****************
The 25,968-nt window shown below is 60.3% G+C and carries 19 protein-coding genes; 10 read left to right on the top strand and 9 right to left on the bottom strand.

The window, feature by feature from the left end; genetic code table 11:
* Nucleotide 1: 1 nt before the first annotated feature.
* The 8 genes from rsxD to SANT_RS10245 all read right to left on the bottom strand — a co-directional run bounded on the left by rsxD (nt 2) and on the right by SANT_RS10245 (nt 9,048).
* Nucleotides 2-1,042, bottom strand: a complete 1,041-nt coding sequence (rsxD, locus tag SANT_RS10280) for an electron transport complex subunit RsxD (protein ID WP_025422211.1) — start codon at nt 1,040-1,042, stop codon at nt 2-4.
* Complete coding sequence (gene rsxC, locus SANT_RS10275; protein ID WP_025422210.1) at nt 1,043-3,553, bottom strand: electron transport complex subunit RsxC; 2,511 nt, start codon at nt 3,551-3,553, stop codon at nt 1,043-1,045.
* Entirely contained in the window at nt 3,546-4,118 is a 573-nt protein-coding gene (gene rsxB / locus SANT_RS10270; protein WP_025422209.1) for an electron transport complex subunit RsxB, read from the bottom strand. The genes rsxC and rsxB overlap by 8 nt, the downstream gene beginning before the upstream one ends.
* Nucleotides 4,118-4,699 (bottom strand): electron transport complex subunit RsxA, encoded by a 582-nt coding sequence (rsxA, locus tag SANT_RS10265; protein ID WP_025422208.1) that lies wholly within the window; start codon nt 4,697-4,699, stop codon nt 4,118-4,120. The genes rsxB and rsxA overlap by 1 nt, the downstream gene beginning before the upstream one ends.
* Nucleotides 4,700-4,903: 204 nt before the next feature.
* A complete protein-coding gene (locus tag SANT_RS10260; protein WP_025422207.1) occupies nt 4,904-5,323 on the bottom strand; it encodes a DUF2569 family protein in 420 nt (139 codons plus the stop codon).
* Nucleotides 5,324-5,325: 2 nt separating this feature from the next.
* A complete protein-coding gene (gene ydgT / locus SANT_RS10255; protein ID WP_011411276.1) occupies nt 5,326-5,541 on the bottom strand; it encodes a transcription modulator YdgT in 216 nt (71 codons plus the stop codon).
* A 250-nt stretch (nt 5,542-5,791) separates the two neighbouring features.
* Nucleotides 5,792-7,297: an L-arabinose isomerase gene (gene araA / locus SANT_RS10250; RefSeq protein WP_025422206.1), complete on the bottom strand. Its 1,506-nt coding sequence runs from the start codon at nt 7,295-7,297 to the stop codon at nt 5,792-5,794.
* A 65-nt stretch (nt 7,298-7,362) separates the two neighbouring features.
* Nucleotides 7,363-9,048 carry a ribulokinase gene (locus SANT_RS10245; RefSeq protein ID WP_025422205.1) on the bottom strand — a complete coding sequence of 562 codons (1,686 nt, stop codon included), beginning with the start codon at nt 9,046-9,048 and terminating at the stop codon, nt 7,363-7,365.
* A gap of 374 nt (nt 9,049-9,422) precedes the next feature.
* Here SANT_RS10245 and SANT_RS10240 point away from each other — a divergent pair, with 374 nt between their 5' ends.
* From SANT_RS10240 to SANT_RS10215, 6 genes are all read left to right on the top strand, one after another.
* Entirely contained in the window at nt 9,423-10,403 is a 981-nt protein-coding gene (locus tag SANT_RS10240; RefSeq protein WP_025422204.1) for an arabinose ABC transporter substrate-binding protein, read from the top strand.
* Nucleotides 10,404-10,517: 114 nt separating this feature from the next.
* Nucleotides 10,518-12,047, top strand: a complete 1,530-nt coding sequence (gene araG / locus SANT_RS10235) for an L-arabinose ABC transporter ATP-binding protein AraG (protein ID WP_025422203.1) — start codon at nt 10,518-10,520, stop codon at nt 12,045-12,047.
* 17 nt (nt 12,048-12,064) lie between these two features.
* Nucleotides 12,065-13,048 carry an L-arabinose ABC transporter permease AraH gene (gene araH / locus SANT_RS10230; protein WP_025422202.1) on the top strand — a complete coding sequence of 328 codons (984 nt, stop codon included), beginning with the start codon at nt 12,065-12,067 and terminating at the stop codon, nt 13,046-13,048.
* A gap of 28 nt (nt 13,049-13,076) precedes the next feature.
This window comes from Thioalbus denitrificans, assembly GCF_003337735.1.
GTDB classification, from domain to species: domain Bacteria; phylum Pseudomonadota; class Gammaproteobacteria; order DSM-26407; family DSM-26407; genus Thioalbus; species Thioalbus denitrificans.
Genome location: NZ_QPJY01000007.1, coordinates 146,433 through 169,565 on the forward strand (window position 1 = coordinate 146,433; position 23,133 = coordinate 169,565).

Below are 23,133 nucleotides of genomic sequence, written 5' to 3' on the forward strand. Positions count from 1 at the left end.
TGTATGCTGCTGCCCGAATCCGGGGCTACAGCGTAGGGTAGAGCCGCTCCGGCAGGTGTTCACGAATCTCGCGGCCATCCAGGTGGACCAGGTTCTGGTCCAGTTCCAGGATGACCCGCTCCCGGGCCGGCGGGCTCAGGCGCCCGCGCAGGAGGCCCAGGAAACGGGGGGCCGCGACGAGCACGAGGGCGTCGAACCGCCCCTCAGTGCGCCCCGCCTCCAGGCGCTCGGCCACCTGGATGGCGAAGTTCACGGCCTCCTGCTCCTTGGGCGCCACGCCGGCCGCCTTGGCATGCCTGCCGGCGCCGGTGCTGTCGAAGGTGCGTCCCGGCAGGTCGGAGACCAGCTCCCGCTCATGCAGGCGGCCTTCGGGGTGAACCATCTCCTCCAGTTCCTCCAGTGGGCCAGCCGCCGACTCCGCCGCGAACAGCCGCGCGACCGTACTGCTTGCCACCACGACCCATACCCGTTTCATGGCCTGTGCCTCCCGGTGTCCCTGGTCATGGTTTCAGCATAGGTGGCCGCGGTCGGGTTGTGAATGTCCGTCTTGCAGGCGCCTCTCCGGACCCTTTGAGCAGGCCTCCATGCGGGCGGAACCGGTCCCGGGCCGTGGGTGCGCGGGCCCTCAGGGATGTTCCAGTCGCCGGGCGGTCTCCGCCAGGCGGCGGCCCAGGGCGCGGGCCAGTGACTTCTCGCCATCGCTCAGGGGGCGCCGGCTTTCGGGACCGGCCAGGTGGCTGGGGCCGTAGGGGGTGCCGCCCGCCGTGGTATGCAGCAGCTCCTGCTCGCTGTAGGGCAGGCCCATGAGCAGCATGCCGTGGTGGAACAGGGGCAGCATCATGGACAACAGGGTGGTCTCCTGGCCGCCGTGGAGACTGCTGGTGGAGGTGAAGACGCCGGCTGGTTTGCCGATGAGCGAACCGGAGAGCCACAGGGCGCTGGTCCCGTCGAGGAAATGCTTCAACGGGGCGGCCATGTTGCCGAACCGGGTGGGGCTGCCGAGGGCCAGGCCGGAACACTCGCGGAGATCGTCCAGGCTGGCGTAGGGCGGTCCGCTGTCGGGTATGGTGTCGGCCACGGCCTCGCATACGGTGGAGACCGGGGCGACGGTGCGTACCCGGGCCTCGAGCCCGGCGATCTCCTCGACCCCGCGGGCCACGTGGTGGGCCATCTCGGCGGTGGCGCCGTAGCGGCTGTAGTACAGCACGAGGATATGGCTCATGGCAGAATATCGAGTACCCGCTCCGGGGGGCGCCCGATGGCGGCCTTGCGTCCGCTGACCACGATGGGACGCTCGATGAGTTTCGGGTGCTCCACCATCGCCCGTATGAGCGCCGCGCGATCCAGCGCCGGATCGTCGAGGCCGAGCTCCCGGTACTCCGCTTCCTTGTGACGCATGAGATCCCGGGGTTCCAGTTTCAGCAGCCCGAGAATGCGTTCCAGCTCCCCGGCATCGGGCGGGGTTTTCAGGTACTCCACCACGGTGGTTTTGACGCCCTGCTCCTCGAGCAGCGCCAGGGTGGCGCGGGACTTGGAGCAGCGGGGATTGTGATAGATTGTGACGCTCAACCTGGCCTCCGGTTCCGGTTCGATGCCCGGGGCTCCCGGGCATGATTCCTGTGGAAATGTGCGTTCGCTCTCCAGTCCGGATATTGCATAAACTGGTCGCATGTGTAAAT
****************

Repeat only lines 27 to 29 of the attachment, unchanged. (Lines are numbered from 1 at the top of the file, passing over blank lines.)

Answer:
GTDB classification, from domain to species: domain Bacteria; phylum Pseudomonadota; class Gammaproteobacteria; order DSM-26407; family DSM-26407; genus Thioalbus; species Thioalbus denitrificans.
Genome location: NZ_QPJY01000007.1, coordinates 146,433 through 169,565 on the forward strand (window position 1 = coordinate 146,433; position 23,133 = coordinate 169,565).

Below are 23,133 nucleotides of genomic sequence, written 5' to 3' on the forward strand. Positions count from 1 at the left end.